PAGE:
Also focusing on hygiene was FANUC Robotics UK, Pacepacker’s strategic partner of over 15 years, who showcased the M2 pick and place delta robot, one of only a few IP69K certified systems on the market that can withstand high pressure wash-downs. This demonstration helped to verify why so many food manufacturers are turning to delta robots. Capable of processing 120 cycles per minutes, the speed efficiency is one aspect. Equally, with the IP69K certification, the delta robot can handle unpackaged and raw foods, including placement into trays and assembly operations.

robotic packer arm

With a reach of 91mm LR Mate 200iD 7L handling single root vegetables

How vacuum technology works

The latest robot arm and end effector technology incorporated the most popular form of pick and place solution, a vacuum gripper from Vuototecnica. Jonathan Plumb, Vuototecnica’s director was on-hand to explain how vacuum valves adapt to the products: “Where more vacuum is required, a pump or even a high air-flow pump can be specified. Vacuum handling is ideal for products such as yoghurt pots since it minimises contact and potential damage, but equally the pack provides a secure seal with the gripper.”

Potato loading illustrates high-speed capabilities

FANUC’s M-710ic articulated arm was used with 1kg potato polybags, creating a true-to-life double and triple picking potato loading scenario using an integrated servo-driven system. This showed the high throughput speed that is attainable when placing produce into trays and containers. Once picked up from the conveyor, the potatoes were fed into the cell and picked up either singularly or in multiples.

Likened to the size of a human arm, the LR Mate 200iD 7L is a six-axis robot with a reach of up to 911mm and attendees viewed it handling root vegetables. A successor to FANUC’s LR-Mate200iC, a new slim arm design was engineered to minimise interference to peripheral devices. This means it can operate in much narrower spaces than traditional robots. In pick and place applications, it is 35% faster than its predecessor and has been specified to work with a diverse range of produce.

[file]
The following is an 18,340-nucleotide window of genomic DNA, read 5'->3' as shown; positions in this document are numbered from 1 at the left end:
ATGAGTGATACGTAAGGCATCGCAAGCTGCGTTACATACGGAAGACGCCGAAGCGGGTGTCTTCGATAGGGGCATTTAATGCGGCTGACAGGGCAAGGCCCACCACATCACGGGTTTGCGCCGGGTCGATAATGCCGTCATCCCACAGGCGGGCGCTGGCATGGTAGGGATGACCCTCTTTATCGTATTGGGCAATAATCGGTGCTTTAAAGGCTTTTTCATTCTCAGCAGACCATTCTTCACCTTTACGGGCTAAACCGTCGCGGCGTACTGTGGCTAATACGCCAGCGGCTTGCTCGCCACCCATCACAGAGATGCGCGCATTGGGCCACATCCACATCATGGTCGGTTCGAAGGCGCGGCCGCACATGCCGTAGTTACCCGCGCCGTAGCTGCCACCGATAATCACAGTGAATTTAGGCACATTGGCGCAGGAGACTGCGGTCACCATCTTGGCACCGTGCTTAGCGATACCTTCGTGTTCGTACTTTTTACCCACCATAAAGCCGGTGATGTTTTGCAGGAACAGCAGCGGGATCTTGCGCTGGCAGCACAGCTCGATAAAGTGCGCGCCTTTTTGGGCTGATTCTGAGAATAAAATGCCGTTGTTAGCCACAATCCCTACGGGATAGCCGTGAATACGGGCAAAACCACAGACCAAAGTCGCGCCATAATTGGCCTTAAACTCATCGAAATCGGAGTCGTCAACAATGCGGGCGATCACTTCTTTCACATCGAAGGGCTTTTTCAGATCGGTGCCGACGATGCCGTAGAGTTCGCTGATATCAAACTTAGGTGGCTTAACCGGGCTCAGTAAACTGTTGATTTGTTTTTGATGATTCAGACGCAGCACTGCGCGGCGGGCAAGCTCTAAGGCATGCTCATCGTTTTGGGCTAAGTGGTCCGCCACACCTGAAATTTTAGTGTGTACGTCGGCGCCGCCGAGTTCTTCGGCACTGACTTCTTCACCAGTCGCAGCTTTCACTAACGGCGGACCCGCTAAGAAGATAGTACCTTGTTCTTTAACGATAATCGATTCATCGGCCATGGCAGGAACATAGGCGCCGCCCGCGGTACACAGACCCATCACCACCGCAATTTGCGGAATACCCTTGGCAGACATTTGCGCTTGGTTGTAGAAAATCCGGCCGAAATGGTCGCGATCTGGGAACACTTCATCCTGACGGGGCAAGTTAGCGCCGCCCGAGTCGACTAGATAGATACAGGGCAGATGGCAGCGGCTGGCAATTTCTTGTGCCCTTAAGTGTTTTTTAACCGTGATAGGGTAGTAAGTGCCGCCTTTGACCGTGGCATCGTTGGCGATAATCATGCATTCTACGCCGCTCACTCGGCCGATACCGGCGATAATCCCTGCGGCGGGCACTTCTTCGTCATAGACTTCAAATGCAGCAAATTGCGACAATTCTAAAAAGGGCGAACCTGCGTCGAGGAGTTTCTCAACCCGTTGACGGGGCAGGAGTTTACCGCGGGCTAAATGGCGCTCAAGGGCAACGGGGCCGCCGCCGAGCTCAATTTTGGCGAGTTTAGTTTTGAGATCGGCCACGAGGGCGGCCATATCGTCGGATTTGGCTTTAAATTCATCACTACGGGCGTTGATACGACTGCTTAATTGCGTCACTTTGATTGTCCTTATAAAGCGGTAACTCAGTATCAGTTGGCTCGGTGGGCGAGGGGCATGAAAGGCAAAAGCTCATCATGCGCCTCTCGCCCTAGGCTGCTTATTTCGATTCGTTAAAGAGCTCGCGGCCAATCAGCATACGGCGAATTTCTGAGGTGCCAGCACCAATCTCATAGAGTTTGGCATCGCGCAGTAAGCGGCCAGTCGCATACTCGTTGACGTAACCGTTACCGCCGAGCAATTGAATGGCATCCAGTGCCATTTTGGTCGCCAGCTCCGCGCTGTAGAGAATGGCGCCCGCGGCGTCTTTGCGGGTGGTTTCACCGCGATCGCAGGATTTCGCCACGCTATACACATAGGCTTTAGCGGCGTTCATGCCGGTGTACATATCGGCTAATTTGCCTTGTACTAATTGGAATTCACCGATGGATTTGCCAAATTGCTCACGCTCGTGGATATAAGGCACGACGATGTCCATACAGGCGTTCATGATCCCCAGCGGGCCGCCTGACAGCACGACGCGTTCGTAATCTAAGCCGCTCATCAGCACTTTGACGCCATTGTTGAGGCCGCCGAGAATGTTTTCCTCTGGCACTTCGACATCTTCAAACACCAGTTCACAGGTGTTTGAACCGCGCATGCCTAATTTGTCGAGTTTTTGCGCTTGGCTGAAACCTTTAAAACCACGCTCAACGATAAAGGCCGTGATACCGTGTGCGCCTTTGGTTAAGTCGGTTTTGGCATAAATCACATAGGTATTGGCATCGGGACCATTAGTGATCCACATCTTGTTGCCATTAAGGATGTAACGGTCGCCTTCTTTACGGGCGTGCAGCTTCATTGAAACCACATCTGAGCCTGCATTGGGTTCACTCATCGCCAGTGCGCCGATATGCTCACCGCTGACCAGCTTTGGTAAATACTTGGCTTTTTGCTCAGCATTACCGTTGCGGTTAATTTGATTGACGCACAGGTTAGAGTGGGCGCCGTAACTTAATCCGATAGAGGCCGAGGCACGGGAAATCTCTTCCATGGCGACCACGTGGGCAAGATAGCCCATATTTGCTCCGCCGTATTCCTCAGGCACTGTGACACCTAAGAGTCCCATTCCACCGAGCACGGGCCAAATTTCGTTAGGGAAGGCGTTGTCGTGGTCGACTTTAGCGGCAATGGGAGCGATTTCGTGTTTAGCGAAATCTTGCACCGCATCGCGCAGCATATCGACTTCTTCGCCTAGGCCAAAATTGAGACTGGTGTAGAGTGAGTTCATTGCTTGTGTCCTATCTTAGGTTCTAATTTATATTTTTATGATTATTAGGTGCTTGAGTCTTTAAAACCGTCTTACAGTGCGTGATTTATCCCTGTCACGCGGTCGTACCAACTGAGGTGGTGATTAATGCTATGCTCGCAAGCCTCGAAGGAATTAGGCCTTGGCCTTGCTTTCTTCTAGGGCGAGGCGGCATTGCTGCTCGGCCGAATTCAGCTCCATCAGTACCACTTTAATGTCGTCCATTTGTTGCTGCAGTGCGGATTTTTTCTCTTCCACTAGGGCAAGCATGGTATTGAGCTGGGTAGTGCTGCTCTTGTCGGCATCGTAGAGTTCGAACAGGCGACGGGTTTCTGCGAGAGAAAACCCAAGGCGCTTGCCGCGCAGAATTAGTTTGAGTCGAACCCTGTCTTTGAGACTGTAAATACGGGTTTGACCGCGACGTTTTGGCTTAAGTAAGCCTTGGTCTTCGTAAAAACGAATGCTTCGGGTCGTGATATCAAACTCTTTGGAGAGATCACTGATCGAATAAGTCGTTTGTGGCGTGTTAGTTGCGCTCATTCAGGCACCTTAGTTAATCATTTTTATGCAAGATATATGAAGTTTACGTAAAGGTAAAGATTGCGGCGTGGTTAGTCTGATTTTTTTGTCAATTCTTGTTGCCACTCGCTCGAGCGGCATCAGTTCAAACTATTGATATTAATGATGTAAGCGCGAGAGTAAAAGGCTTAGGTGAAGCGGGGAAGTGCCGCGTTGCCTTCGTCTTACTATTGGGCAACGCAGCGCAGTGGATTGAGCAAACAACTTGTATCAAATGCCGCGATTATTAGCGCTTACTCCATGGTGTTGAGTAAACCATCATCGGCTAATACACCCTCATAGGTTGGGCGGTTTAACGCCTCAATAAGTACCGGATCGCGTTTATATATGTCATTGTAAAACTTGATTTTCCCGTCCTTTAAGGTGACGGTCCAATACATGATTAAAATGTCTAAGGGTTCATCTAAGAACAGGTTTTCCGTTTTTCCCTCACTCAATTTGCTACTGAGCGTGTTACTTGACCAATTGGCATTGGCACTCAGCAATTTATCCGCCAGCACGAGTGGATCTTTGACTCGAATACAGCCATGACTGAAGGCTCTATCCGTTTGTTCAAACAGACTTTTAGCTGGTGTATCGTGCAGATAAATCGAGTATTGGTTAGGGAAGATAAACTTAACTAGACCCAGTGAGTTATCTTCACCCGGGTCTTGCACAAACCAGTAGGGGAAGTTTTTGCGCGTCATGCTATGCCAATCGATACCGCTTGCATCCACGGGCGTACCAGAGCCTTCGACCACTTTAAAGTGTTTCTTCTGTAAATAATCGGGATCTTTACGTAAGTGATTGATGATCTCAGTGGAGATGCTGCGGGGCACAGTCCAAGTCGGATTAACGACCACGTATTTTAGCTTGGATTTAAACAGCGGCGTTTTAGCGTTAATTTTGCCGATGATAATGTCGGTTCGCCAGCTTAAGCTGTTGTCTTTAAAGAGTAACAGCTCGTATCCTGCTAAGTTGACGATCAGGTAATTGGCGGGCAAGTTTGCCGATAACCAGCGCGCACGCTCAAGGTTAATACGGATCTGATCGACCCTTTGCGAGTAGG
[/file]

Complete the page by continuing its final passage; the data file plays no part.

John Rainer, regional sales manager at FANUC Robotics UK, believes the educational workshop helped raise the awareness of companies that have yet to work with Pacepacker and triggered new ideas for efficient automation. “For those who are already working with Pacepacker,” he said, “they could see that investment is being made into a sustainable business. If nothing else, it helps to instil that sense of confidence.”

Dennis Allison believes that the day achieved all of its objectives: “The people we invited had a reason for coming – they either have an application or they’re thinking about an application. Ultimately, we wanted to demonstrate the many ways in which pick and place technology can improve their facility, which I’m confident we did.

For customers unable to attend, Pacepacker is in the process of expanding its ‘Try Before You Buy’ facility to include £250k of pick & place technology. This enables manufacturers to de-risk their automation project and run system trials before placing an order with the award-winning company. Most of the technology show cased at this event will also be on the Pacepacker PPMA stand Hall 5 Stand C50.